You’re invited to visit my website at http://www.CurtisShelburne.com!

 

Copyright 2018 by Curtis K. Shelburne. Permission to copy without altering text or for monetary gain is hereby granted subject to inclusion of this copyright notice.


“Short Words Are Best” and Three Are Best of All

“Short words are best,” asserted Winston Churchill, “and the old words when short are best of all.”

So may I suggest three—very short and very old which when lined up and strung together are the best three that could possibly be.

GOD IS LOVE.

These words are chiseled into the rock, woven into the fabric, of the universe. More than that, if anything could be more, they are living and implanted by the Author of life into its every cell, resonating in every breath and heartbeat. How could we not feel the life of those three short words pulsing all around us? Ah, perhaps in part because they are so much around us that we live in them and swim in them like fish enlivened by but largely oblivious to the very thing that gives them life.

God is love.

Note that in this short, old, and every morning new, equational sentence, the verb, the multiplier, and the fulcrum is IS, to BE. Yes, eternally. And, yes, of course, the “great I AM” will always be and will always be exactly what He always is, love.

Those three words mean that as long as our Father wills the universe to be, the stars to twinkle, the worlds to spin—if packed in every grain of sand on every sea-washed beach was a million years and all of those mini-mega-grains were stretched across creation at attention in single sand-soldier file—the dance of the cosmos, the symphony of space, and the music of the spheres, will still play on because God is GOD, and God always IS, and God will always be LOVE.

The order of the short word-cars on this magnificent train matters immensely. “God is love” is a breathtaking stream flowing with the life of the Creator and wash-singing, joy-splashing, over every rock and crevasse of the universe. “Love is god” is an idolatrous sludge defiling its worshipers and leaving a black trail of death, desolation, and the tears of despairing children in its sad and slimy wake. The first sings with the life of the Creator; the latter stagnates and festers in the stench of death-ridden darkness.

And, yes, in a fallen, sin-sick, and sadly twisted world, darkness is real and too often seems utterly pervasive. But no eclipse is forever. The sun’s corona glows around the blackness, impatient to blaze again unfettered, and we have the promise of Eden’s Creator that one day unending joy will again be the watchword of the universe. The first Adam fell, and we see the wreckage and the pain, but Adam’s word is not the last.

Because of the three short words that find their fruition, culmination, and crowning glory in the one Word who “became flesh and dwelt among us, full of grace and truth.”

Does it sometimes, even often, seem unbearably dark? One Word “shines in the darkness” and will banish it forever, all because of the three short words: God is love.

 

     You’re invited to visit my website at http://www.CurtisShelburne.com!

 

 

Copyright 2017 by Curtis K. Shelburne. Permission to copy without altering text or for monetary gain is hereby granted subject to inclusion of this copyright notice.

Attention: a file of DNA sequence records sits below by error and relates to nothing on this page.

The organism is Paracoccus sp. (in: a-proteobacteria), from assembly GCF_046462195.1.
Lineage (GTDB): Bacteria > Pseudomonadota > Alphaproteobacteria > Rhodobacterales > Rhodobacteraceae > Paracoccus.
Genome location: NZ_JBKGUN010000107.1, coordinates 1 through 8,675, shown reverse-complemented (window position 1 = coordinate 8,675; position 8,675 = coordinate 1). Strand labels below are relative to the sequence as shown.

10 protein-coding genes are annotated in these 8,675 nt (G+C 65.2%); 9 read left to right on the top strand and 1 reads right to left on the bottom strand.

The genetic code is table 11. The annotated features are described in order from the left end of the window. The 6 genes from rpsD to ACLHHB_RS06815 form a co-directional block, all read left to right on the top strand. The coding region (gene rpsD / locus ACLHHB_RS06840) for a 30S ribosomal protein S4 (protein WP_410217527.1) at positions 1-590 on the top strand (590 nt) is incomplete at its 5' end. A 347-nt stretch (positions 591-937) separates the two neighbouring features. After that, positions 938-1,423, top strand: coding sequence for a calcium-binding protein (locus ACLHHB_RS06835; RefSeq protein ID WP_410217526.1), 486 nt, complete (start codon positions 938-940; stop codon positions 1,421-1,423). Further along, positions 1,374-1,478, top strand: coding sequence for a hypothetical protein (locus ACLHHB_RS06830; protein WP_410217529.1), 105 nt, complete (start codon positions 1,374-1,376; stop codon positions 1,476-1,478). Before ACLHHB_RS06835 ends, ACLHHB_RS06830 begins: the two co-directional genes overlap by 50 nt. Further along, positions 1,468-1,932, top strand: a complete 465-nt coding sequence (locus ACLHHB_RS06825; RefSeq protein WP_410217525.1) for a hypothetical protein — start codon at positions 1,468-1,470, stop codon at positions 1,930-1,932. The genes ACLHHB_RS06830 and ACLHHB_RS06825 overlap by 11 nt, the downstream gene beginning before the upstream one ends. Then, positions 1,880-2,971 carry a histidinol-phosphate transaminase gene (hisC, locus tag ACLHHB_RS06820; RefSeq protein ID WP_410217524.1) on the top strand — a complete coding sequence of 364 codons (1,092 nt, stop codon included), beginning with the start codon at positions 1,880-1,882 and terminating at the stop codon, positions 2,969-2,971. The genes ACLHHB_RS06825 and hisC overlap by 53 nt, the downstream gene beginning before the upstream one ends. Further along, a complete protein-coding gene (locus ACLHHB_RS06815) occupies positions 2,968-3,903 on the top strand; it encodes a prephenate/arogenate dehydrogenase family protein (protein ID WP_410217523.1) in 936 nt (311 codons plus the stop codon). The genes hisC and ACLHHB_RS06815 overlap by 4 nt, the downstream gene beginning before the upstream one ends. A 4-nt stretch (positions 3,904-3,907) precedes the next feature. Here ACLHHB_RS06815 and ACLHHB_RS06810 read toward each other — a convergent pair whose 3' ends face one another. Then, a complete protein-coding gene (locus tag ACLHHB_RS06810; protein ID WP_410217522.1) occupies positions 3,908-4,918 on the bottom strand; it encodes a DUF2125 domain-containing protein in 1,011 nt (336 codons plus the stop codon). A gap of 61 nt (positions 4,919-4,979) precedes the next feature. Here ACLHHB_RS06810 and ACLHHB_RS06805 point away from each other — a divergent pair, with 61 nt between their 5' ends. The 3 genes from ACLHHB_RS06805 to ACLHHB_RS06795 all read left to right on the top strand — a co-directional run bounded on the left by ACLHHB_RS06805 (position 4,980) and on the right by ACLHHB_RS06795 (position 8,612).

Storms on the Sea of Galilee and in Robert Lee, Texas

 

“Quiet! Be still!”

Those words from Christ did the job that day in the midst of the raging storm on the Sea of Galilee (Mark 4). Jesus was sleeping peacefully in the stern of the boat when his terrified disciples had disturbed his repose.

“Master,” even the seasoned seamen had opined, “don’t you care that we’re about to head to the bottom and drown?”

It certainly sounds as if the Lord was not particularly pleased at being roused. His question for the disciples: “Don’t you have any faith at all?” (The Message).

And to the wind and the waves, he casts a stern gaze, as if commanding an unruly child, “Enough! Be still!”

If Christ had been a supposedly enlightened modern parent, oblivious to the fact that a properly and lovingly administered spanking in the face of willful defiance is not even in the same universe as child abuse, and unaware that much closer to real abuse for parent, child, and everyone else unfortunate enough to be in the vicinity, is the common situation where the parent rarely expects to be obeyed, if at all, until the parents have “reasoned” the child, themselves, and everyone around them into a truly dangerous state of utter frustration and exhaustion . . . Well, I suspect the stormy sea would still be tossing and the awful wind still roaring, the boat long since at the bottom of the sea and all aboard drowned but thankful for finally finding some blessed relief.

But the elements argued not at all with their Creator. The storm was immediately stilled, and the disciples were immediately amazed: “Who is this? The wind and the sea at his beck and call!” (The Message).

For a couple of days this week I’ve been about as far away from the Sea of Galilee as it’s possible to be. The only body of water nearby is Spence Reservoir which in the last few years has managed to get from less than 1% “full” (which is pretty darn close to empty) to being now, I think, at a staggering 14% full (86% empty). A disciple, or anybody else, wanting to put a boat out on that lake today will find it a challenge, the forlorn boat docks bone dry and about a day’s journey from anything wet. I’m sure you could still drown in the lake, but you’d have to be pretty serious about it.